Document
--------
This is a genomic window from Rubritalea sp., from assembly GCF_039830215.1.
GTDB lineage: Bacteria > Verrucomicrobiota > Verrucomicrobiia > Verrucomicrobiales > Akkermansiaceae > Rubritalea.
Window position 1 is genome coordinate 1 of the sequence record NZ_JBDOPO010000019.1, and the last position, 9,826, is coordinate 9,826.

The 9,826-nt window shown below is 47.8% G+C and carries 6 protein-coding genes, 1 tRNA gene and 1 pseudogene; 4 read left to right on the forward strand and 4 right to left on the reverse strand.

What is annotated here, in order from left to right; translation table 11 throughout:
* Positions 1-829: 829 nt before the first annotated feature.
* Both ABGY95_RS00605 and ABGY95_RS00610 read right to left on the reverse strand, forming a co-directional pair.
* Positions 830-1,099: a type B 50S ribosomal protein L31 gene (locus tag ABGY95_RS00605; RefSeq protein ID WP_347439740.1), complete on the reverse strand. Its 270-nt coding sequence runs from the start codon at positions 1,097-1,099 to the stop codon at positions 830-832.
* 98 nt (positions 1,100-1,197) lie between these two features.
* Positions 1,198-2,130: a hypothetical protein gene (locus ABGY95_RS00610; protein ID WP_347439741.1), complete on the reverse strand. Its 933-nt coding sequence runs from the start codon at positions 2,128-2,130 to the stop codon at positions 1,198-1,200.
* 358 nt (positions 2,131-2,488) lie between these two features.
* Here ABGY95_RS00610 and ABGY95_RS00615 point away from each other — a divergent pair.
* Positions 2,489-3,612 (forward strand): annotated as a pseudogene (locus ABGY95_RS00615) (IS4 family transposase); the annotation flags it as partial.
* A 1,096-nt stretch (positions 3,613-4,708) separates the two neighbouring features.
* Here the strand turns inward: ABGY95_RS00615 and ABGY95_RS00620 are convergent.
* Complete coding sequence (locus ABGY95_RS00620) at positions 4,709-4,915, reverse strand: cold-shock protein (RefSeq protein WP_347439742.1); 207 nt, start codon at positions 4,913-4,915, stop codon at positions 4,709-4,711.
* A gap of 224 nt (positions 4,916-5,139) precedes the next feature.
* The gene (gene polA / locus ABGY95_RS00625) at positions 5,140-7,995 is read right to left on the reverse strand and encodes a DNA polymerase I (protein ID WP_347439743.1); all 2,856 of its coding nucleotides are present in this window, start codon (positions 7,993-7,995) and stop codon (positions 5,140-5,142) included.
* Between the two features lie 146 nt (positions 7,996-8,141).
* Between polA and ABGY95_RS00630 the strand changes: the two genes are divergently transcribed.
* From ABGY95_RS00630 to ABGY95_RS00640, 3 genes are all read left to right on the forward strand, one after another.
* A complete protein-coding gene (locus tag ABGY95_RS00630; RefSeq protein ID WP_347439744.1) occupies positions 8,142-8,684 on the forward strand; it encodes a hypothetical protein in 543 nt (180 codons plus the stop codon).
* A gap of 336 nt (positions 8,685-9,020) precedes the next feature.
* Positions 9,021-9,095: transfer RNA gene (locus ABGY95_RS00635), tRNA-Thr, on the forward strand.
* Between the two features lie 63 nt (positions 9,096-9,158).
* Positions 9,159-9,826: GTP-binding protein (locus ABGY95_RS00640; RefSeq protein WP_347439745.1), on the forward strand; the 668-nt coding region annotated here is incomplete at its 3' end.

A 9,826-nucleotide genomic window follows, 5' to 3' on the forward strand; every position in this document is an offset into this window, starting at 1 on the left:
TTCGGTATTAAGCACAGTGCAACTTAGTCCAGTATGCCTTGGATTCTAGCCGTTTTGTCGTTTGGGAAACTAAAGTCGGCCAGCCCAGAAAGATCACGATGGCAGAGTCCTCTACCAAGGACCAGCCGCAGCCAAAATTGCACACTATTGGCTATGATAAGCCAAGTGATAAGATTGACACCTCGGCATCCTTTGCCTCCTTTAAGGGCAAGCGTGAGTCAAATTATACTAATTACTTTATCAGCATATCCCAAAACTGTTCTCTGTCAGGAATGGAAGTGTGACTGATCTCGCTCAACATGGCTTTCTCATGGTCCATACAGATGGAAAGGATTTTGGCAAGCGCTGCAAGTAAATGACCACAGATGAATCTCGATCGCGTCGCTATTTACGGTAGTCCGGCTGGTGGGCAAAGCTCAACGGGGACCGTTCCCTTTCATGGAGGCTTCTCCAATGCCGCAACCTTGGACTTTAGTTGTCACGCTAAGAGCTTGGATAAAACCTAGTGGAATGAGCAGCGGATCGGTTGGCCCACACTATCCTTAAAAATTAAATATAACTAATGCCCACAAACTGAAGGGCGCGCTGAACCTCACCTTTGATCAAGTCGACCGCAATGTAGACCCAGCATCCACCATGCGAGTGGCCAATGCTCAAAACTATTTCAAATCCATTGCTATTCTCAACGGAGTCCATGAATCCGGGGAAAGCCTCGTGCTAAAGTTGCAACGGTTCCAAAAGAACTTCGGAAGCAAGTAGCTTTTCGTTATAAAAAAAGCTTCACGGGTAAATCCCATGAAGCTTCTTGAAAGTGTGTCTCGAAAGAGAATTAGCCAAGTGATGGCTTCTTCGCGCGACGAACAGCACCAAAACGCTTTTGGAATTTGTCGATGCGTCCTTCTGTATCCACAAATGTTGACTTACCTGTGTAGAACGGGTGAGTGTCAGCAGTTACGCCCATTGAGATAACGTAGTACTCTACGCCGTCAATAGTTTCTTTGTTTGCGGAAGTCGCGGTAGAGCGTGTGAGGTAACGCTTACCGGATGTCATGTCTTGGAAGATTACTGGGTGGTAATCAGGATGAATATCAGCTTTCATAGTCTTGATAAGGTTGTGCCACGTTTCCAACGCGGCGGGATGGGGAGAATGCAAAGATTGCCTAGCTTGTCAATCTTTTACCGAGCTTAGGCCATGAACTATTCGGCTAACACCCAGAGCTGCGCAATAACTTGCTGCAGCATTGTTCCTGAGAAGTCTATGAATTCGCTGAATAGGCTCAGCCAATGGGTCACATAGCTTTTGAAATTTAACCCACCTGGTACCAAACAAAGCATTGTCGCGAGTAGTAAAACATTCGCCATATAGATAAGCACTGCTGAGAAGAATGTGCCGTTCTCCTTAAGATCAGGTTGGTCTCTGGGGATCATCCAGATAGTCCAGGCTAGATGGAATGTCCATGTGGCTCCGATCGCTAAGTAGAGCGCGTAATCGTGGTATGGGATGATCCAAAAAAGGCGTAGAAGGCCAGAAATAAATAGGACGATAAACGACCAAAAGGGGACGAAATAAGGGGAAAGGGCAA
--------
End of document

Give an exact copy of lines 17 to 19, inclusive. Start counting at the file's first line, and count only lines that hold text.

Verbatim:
* A gap of 224 nt (positions 4,916-5,139) precedes the next feature.
* The gene (gene polA / locus ABGY95_RS00625) at positions 5,140-7,995 is read right to left on the reverse strand and encodes a DNA polymerase I (protein ID WP_347439743.1); all 2,856 of its coding nucleotides are present in this window, start codon (positions 7,993-7,995) and stop codon (positions 5,140-5,142) included.
* Between the two features lie 146 nt (positions 7,996-8,141).